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- Define internal validity in research.
- Understand the difference between extraneous and confounding variables.
- Describe the physical variables, researcher variables and participant variables that affect internal validity.
- Take a look at different factors that threaten internal validity.
- Explain methods for controlling extraneous variables.
1. What is Internal Validity in Research? - Definition & Examples
The purpose of most research is to show that one variable causes changes in another variable. But, what happens when other variables come into play? In this lesson, we'll explore the definition, importance and threats to internal validity.
2. Extraneous & Confounding Variables: Differences & Examples
What happens when something other than your independent variable is influencing the outcome of your study? In this lesson, we'll look at two types of variables that can affect an experiment: extraneous and confounding variables.
3. Physical Variables that Affect Internal Validity
How might a researcher accidentally mess up the results of his or her study? In this lesson, we'll look at one type of extraneous variable that can change experimental results - physical or situational variables.
4. Researcher Variables that Affect Internal Validity
Scientists want only the independent variable to affect the outcome of their studies, but sometimes it is the things they do themselves that change the outcome. We'll look at three common researcher-related variables: researcher bias, selection bias, and researcher personality in this lesson.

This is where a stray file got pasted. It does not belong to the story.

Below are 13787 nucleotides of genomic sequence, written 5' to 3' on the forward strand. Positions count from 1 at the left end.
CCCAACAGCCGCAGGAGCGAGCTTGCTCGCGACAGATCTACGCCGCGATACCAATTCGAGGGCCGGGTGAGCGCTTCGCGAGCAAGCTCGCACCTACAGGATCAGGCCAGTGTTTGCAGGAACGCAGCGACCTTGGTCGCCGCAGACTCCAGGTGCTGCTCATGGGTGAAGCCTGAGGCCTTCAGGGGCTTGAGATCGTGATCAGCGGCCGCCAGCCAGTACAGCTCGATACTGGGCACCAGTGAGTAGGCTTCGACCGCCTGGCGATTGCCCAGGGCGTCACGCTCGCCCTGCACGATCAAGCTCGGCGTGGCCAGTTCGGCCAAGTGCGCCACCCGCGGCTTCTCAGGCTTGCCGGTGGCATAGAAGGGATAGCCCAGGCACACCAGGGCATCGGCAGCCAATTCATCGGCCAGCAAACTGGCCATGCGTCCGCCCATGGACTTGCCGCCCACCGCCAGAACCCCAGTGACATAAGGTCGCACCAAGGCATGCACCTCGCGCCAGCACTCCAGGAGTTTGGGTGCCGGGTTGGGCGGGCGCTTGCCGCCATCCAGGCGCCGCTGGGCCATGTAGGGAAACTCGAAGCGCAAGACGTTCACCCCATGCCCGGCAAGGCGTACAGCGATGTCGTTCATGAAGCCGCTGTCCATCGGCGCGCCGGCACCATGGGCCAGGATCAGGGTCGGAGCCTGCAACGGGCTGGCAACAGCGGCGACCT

5. Participant Variables that Affect Internal Validity
Sometimes, participants in an experiment can change the outcome. In this lesson, we'll look at some of the extraneous variables caused by participants: self-selection bias, demand characteristics, and good-subject bias.
6. Threats to Internal Validity I: History, Instrumentation & Subject Mortality
In research, there are many things besides the independent variable that can affect the dependent variable. In this lesson, we'll look at three of those things - history, mortality, and instrumentation - and what they mean to research.
7. Threats to Internal Validity II: Statistical Regression & Testing
If you're doing research, how do you know if one thing causes another? In this lesson, we'll look at some common threats to the internal validity of experiments, including testing effects and regression to the mean.
8. Threats to Internal Validity III: Selection, Maturation & Selection Interaction
A major goal of research is to prove that one thing causes another thing. But there are some hurdles to being able to say that. In this lesson, we'll look at three threats to internal validity: selection, maturation, and selection interaction.
9. Controlling for Extraneous Variables: Single Blind, Double Blind & Placebo Methods
Sometimes researchers are confronted with extraneous factors that affect the outcome of their studies. In this lesson, we'll look at ways to control for these extraneous variables, including single-blind and double-blind studies and placebos.
10. Concurrent Validity: Definition & Examples
This lesson will cover concurrent validity and illustrate the difference between concurrent and predictive validity. Then, you can test your new knowledge with a quiz.
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Other chapters within the Research Methods in Psychology: Tutoring Solution course
- Introduction to Research Methods: Tutoring Solution
- Principles of Ethical Research: Tutoring Solution
- Setting Up the Research Study: Tutoring Solution
- Data Collection Techniques in Psychology: Tutoring Solution
- Nonexperimental Research: Tutoring Solution
- Qualitative Research Methods and Design: Tutoring Solution
- Quasi-Experimental Research: Tutoring Solution
- Sampling and Generalization: Tutoring Solution
- Measurement in Research: Tutoring Solution
- External Validity: Tutoring Solution
- Experimental Design: Tutoring Solution
- Descriptive Statistics in Psychology: Tutoring Solution
- Inferential Statistics in Psychology: Tutoring Solution
- Evaluating Research Findings: Tutoring Solution